Our False Bay garden in January
by Diana Studer
- gardening for biodiversity
in Cape Town, South Africa
I lost January, a very quiet month. Catching up with myself now. Sky blue Plumbago enjoying summer. Wine dark tuberous begonia leaves. Shell pink Crinum (confusing gardeners who say - March lilies are early??) Always pink pelargoniums with their vivid feathering on the petals. January flowers for Through the Garden Gate with Sarah Down By the Sea in Dorset
|January garden flowers|
Our fruit trees. The olive out front has greened in nicely. (Great excitement one day - soft knocking at the door, which we didn't answer - then Zöe shot off the chair, as he vaulted over our palisade fence - and slunk down past the bay window - I stomped out and yelled at him - sorry sorry sorry - and he vaulted back over the fence, then took off down the road like an Olympic sprinter!) Potted lime is responding happily to being fed. The lemon tree (with next door's palm gone), I trimmed the top again, trying it keep the fruit where can reach to pick it.
Our banana had lots of fruit in 2018, then just a few this year. We ate the last 2 yesterday. That new sprout has been lurking dormant forever. I peeled back the brown leaves and could see it was still green. Now the main stalk is dying back, sprout is coming up as we watch! Original plant was a gift in Porterville around 2014.
and another leaf today
Senecio tamoides planted last August to climb the trellis at the rain tank, got nibbled and chewed, but it is, finally reaching for the trellis.
I had always thought these two varieties of Sansevieria were indigenous. But last week I discovered the one with the broad gold border is Sansevieria trifasciata 'Laurentii' from tropical West Africa. Still, from that country called Africa.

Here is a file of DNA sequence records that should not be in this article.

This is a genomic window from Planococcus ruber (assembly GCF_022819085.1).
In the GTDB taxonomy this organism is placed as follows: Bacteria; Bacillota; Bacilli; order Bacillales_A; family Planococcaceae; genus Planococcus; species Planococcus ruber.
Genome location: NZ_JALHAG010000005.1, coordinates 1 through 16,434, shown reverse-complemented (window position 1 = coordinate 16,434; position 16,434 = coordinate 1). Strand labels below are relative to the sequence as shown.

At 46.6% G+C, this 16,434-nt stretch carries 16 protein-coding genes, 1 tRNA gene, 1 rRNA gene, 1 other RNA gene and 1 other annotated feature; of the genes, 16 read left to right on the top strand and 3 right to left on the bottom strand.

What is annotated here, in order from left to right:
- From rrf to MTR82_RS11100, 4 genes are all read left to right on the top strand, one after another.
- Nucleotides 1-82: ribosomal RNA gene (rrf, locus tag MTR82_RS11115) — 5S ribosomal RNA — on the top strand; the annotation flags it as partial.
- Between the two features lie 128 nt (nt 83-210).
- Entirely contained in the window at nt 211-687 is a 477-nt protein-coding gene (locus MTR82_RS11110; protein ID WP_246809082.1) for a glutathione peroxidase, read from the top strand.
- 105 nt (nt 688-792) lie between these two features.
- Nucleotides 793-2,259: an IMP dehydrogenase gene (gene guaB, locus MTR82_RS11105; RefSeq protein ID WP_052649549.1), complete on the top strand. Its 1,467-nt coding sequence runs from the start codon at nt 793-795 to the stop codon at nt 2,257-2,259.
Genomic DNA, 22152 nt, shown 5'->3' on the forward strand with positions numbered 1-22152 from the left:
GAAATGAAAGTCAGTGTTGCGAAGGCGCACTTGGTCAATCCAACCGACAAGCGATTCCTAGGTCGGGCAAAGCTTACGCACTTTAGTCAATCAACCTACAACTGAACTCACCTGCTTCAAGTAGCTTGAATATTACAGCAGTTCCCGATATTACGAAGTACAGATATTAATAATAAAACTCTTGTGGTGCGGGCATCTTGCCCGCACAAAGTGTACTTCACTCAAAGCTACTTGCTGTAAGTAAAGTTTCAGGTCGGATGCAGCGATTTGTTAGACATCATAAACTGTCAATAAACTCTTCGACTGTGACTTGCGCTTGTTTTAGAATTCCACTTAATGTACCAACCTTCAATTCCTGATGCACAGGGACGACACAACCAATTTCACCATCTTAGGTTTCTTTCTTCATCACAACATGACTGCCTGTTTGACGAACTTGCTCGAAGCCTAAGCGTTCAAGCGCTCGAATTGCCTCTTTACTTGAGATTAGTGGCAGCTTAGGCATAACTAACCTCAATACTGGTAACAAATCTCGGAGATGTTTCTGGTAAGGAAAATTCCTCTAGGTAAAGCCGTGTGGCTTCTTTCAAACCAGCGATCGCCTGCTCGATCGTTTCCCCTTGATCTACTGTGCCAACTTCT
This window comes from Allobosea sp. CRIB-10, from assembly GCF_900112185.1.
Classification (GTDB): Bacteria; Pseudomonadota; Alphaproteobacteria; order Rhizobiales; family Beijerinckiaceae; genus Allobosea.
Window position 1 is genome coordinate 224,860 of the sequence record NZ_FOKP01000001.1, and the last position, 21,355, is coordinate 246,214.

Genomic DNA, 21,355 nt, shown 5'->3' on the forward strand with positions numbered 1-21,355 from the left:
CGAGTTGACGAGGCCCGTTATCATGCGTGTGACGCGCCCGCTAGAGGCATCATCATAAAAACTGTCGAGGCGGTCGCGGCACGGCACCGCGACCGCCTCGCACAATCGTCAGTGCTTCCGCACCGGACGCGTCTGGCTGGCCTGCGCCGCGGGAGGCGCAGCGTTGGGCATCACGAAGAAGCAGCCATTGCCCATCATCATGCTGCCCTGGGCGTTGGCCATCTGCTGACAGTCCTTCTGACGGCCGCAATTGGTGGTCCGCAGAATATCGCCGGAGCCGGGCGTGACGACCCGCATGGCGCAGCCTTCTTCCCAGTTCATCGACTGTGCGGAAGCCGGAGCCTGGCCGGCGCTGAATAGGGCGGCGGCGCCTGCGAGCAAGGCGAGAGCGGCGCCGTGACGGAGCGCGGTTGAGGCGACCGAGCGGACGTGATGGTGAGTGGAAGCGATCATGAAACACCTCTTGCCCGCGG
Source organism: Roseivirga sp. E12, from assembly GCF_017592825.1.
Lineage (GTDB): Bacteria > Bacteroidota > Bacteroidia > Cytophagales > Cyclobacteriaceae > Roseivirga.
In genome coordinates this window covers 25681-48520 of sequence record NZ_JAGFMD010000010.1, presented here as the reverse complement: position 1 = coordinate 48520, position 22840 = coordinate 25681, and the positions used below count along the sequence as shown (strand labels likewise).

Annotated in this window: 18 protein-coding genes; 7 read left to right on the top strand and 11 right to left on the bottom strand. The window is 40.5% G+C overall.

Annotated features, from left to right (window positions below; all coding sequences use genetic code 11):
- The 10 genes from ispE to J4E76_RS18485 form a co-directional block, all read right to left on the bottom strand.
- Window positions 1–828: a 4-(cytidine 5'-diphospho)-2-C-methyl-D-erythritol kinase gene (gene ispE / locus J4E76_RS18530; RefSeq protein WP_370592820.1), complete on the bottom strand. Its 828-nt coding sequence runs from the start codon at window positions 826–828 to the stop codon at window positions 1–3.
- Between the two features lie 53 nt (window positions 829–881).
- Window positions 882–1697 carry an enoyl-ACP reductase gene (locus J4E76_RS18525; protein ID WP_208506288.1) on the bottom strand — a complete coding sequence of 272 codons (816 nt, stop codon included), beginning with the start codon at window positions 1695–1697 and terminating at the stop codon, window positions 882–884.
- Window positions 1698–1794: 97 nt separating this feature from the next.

|Stripy succulent Sansevieria leaves|
My Icebergs always have flowers. (There is a huge iceberg heading from Antarctica to South Georgia Island) Lonely flower a yellow South Africa, with clusters of buds on pink Thuli Madonsela.
|South Africa rose|
|Thuli Madonsela rose buds|
A little wary of a new to me ladybird. Is it the invasive one? No Cheilomenes sulphurea is from Sub-Saharan Africa, adult and larva busily eating aphids.
|Cheilomenes sulphurea ladybird|
Our water lily is bravely pushing out 2 tiny leaves - needs space and light! All I achieved this month is two days spent cutting back the mountain of dwarf papyrus Cyperus prolifer, which had swallowed our hippo. Supporting biodiversity for Gail at Clay and Limestone and her Wildflower Wednesday. Our 'beach' needs a fresh layer of pebbles, also to cover the liner exposed by summer water levels.
|Our hippo with dwarf papyrus at Froggy Pond|
While I was working there, I looked up and realised that the carob needs serious pruning. Much too close to the house. In 2016 serious wind swirled the heavy top branch and brought it down to rest - not broken off but in a different place. It is planted against the boundary wall off to the left, and should really be cut back to the path at least. The Ungardener has been up the ladder and taken off a first slice.
We had a dove nesting outside our bedroom window. Fledged their baby!
Kataza, lives, but our Cape baboon has been exiled to Limpopo. Sad solution is 'dead but still breathing'.
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Pictures by Diana Studer
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